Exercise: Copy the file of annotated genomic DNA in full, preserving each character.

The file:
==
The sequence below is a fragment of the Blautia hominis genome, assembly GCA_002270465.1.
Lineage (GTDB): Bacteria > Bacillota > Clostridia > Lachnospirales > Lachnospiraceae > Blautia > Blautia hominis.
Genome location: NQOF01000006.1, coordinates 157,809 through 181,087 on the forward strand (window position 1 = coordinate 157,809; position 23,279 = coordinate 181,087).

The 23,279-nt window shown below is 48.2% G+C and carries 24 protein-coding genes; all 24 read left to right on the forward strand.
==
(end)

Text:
The sequence below is a fragment of the Blautia hominis genome, assembly GCA_002270465.1.
Lineage (GTDB): Bacteria > Bacillota > Clostridia > Lachnospirales > Lachnospiraceae > Blautia > Blautia hominis.
Genome location: NQOF01000006.1, coordinates 157,809 through 181,087 on the forward strand (window position 1 = coordinate 157,809; position 23,279 = coordinate 181,087).

The 23,279-nt window shown below is 48.2% G+C and carries 24 protein-coding genes; all 24 read left to right on the forward strand.